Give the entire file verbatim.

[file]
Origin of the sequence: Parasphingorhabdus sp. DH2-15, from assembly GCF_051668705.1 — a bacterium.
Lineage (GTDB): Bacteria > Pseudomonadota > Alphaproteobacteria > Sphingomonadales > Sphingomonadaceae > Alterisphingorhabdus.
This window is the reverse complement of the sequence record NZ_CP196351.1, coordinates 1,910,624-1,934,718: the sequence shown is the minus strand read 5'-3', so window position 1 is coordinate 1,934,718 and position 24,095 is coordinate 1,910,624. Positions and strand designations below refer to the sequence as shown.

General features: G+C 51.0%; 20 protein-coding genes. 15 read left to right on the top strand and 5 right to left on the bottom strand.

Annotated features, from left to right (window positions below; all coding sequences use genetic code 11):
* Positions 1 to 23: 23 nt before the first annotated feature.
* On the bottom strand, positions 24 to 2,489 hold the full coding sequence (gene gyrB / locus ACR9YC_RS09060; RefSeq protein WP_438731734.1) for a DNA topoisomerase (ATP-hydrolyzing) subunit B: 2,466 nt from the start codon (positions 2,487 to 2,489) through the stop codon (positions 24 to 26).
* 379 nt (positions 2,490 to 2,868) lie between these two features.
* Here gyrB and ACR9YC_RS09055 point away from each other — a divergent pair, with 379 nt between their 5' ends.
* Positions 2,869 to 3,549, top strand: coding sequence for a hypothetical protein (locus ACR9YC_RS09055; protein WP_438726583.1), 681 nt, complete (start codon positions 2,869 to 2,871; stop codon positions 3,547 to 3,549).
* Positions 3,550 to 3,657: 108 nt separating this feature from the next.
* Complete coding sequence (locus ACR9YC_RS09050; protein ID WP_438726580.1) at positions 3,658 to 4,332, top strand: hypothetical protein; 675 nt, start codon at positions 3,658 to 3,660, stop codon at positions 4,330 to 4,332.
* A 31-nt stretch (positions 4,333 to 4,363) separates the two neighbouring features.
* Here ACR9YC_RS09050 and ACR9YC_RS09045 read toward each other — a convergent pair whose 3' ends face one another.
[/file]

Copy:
Origin of the sequence: Parasphingorhabdus sp. DH2-15, from assembly GCF_051668705.1 — a bacterium.
Lineage (GTDB): Bacteria > Pseudomonadota > Alphaproteobacteria > Sphingomonadales > Sphingomonadaceae > Alterisphingorhabdus.
This window is the reverse complement of the sequence record NZ_CP196351.1, coordinates 1,910,624-1,934,718: the sequence shown is the minus strand read 5'-3', so window position 1 is coordinate 1,934,718 and position 24,095 is coordinate 1,910,624. Positions and strand designations below refer to the sequence as shown.

General features: G+C 51.0%; 20 protein-coding genes. 15 read left to right on the top strand and 5 right to left on the bottom strand.

Annotated features, from left to right (window positions below; all coding sequences use genetic code 11):
* Positions 1 to 23: 23 nt before the first annotated feature.
* On the bottom strand, positions 24 to 2,489 hold the full coding sequence (gene gyrB / locus ACR9YC_RS09060; RefSeq protein WP_438731734.1) for a DNA topoisomerase (ATP-hydrolyzing) subunit B: 2,466 nt from the start codon (positions 2,487 to 2,489) through the stop codon (positions 24 to 26).
* 379 nt (positions 2,490 to 2,868) lie between these two features.
* Here gyrB and ACR9YC_RS09055 point away from each other — a divergent pair, with 379 nt between their 5' ends.
* Positions 2,869 to 3,549, top strand: coding sequence for a hypothetical protein (locus ACR9YC_RS09055; protein WP_438726583.1), 681 nt, complete (start codon positions 2,869 to 2,871; stop codon positions 3,547 to 3,549).
* Positions 3,550 to 3,657: 108 nt separating this feature from the next.
* Complete coding sequence (locus ACR9YC_RS09050; protein ID WP_438726580.1) at positions 3,658 to 4,332, top strand: hypothetical protein; 675 nt, start codon at positions 3,658 to 3,660, stop codon at positions 4,330 to 4,332.
* A 31-nt stretch (positions 4,333 to 4,363) separates the two neighbouring features.
* Here ACR9YC_RS09050 and ACR9YC_RS09045 read toward each other — a convergent pair whose 3' ends face one another.